Banking on the Future
by Ash Sethi, Associate
Twenty years ago few people thought we’d be using technology companies to handle our shopping, plan a vacation, watch movies, or order a meal. But that’s exactly what happened. First there was communication (Gmail, Skype), next came shopping and retail (Amazon, eCommerce), followed by travel and leisure (Expedia, Yelp, Uber). After stubborn resistance from traditional players, entertainment began to follow (Netflix, iTunes, Spotify). At last, one of the most high-stakes areas of our lives is finally giving way to disruption by technology and web-enabled devices: Financial Services.
It might sound like hype—after all, it’s one thing to pay for a haircut with a Square reader. But trusting your finances to anyone other than grey haired men in large skyscrapers? Actually, chances are that you’re already using technology products to manage your money. Most Americans now use web enabled devices to pay bills, manage brokerage accounts, and transfer money. Sliding checks into envelopes and looking through cluttered drawers for stamps is a distant memory for many people.
When a critical mass of people becomes confident in using technology to interact differently with their offline world, the nature of an industry begins to change. Like how Apple replaced Sam Goody and Tower Records, technology companies too will soon begin to absorb significant portions of the financial services industry. Startups like Xoom and M-Pesa have already undercut the near monopoly of traditional money-senders like Western Union that have large, expensive networks to collect and distribute cash.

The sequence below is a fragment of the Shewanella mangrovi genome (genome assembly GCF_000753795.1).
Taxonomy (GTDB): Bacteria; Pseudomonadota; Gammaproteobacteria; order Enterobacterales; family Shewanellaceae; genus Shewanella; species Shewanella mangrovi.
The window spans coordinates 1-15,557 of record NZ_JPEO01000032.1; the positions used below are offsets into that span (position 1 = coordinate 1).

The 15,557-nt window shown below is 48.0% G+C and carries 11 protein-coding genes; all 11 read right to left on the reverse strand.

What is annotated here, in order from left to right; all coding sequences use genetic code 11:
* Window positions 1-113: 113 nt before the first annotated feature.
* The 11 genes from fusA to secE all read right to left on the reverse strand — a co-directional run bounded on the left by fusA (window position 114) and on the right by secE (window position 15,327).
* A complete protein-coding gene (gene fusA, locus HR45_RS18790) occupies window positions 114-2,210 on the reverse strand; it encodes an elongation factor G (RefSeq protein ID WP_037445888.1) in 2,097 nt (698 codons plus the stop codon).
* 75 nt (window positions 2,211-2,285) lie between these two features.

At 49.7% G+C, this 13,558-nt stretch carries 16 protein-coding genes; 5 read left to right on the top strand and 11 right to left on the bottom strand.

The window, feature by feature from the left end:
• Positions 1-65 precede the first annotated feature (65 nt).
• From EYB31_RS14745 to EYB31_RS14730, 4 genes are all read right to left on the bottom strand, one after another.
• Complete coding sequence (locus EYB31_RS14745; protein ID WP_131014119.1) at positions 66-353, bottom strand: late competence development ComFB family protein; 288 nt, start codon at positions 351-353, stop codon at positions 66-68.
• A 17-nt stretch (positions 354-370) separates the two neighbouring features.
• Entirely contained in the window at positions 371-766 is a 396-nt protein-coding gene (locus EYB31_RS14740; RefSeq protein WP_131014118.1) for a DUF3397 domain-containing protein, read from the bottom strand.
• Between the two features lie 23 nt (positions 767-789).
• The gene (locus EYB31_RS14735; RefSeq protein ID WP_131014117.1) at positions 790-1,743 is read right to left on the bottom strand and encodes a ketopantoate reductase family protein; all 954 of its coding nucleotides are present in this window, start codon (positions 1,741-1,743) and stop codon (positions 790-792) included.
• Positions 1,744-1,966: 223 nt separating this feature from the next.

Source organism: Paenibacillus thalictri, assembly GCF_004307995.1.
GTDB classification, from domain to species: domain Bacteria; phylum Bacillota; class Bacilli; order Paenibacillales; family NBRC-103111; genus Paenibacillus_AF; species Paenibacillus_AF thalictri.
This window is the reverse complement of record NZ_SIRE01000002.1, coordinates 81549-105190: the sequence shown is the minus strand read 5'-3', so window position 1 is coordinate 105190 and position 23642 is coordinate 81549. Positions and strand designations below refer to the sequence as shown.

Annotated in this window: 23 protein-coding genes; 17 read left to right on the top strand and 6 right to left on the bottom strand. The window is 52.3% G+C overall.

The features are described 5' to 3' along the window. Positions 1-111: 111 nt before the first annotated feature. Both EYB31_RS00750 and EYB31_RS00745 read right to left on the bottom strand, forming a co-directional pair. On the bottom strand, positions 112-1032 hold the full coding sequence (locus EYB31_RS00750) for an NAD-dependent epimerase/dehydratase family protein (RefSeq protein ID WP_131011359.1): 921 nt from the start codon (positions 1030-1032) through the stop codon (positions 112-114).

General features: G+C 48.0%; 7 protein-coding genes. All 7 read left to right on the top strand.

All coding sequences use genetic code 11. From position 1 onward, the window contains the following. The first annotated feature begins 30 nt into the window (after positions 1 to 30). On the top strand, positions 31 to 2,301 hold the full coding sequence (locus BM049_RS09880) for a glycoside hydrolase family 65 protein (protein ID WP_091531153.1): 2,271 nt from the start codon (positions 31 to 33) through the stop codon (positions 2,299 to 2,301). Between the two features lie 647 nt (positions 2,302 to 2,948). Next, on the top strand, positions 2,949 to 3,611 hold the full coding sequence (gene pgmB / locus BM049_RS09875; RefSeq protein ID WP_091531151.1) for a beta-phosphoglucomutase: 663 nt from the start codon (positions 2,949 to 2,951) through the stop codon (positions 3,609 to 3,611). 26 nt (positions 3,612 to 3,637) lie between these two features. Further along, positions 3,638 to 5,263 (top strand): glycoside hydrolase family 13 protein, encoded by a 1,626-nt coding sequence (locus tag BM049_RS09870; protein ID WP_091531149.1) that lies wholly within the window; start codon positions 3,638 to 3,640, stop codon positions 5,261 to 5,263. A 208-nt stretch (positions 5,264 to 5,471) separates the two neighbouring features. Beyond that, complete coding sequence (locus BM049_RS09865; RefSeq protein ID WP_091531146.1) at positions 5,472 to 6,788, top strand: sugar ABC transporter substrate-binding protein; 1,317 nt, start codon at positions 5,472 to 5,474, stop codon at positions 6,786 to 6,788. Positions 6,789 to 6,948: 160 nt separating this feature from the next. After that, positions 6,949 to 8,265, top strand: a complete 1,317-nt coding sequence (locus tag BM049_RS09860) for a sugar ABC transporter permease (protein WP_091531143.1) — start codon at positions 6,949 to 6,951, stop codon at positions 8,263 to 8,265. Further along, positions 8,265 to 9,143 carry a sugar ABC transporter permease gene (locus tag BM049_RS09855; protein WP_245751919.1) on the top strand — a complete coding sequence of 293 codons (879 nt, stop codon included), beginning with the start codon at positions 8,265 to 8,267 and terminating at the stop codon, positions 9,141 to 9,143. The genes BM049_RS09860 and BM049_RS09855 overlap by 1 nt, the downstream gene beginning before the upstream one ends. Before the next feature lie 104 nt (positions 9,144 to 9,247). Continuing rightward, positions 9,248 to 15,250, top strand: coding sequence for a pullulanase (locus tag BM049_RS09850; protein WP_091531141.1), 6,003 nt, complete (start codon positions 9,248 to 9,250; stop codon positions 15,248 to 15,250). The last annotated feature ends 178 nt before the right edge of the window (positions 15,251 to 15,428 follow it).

Traditional banks have spotted the challenge from FinTech startups and have been trying to stay ahead of the curve by acquiring competitors and bringing innovative services in-house. Global investment in FinTech ventures has more than tripled during the last five years – from under $930 million in 2008 to more than $3 billion last year. This spring MergerTech advised Simple, a highly innovative Portland based firm that delivers consumer banking and financial services via smart-mobile devices, in its acquisition for $117 million in an all cash deal by international banking powerhouse BBVA.
This acquisition trend is going to continue for the foreseeable future. The financial crisis damaged confidence in traditional banks, giving rise to a young generation of tech savvy people seeking digital products to help them manage their money. In a world of tighter banking regulation and increased competitive pressure, banks will need to acquire technology firms that can help them reduce operating costs and attract a younger customer seeking an end-to-end digital product for managing their finances.